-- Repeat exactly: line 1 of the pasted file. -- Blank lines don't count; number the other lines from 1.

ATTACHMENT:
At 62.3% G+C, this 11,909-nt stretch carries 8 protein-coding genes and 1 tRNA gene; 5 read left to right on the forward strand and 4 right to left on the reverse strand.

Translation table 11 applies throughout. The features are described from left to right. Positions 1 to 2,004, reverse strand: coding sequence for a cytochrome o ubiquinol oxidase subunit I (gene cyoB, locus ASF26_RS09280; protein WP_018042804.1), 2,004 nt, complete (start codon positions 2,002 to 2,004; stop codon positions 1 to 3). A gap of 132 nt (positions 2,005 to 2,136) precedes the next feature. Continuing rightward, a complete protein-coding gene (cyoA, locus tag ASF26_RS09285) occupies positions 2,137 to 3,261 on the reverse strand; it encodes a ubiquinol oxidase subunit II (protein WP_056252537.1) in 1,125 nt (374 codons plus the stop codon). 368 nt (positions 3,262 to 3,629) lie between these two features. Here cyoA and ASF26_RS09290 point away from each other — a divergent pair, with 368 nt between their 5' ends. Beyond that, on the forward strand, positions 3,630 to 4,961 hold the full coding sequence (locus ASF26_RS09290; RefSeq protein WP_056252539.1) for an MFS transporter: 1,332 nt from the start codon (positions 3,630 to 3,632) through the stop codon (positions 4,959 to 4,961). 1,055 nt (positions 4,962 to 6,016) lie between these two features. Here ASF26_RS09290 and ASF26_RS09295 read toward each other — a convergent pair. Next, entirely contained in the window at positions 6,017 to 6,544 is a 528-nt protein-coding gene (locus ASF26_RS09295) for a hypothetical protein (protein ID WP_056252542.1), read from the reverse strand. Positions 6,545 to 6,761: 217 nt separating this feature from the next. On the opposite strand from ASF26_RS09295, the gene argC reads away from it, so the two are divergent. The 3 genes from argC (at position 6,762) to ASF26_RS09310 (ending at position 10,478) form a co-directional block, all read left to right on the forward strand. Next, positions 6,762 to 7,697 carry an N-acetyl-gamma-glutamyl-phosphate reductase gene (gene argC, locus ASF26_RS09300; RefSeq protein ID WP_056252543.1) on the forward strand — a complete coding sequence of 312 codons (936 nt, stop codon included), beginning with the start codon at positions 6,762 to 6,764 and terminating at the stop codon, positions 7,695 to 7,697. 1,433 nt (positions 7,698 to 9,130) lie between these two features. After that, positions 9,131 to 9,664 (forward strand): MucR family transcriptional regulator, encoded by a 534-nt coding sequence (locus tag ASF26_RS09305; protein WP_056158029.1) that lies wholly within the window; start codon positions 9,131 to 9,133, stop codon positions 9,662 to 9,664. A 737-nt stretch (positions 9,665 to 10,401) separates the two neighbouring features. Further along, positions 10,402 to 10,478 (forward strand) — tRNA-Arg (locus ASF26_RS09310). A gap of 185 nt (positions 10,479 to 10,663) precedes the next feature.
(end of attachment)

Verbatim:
At 62.3% G+C, this 11,909-nt stretch carries 8 protein-coding genes and 1 tRNA gene; 5 read left to right on the forward strand and 4 right to left on the reverse strand.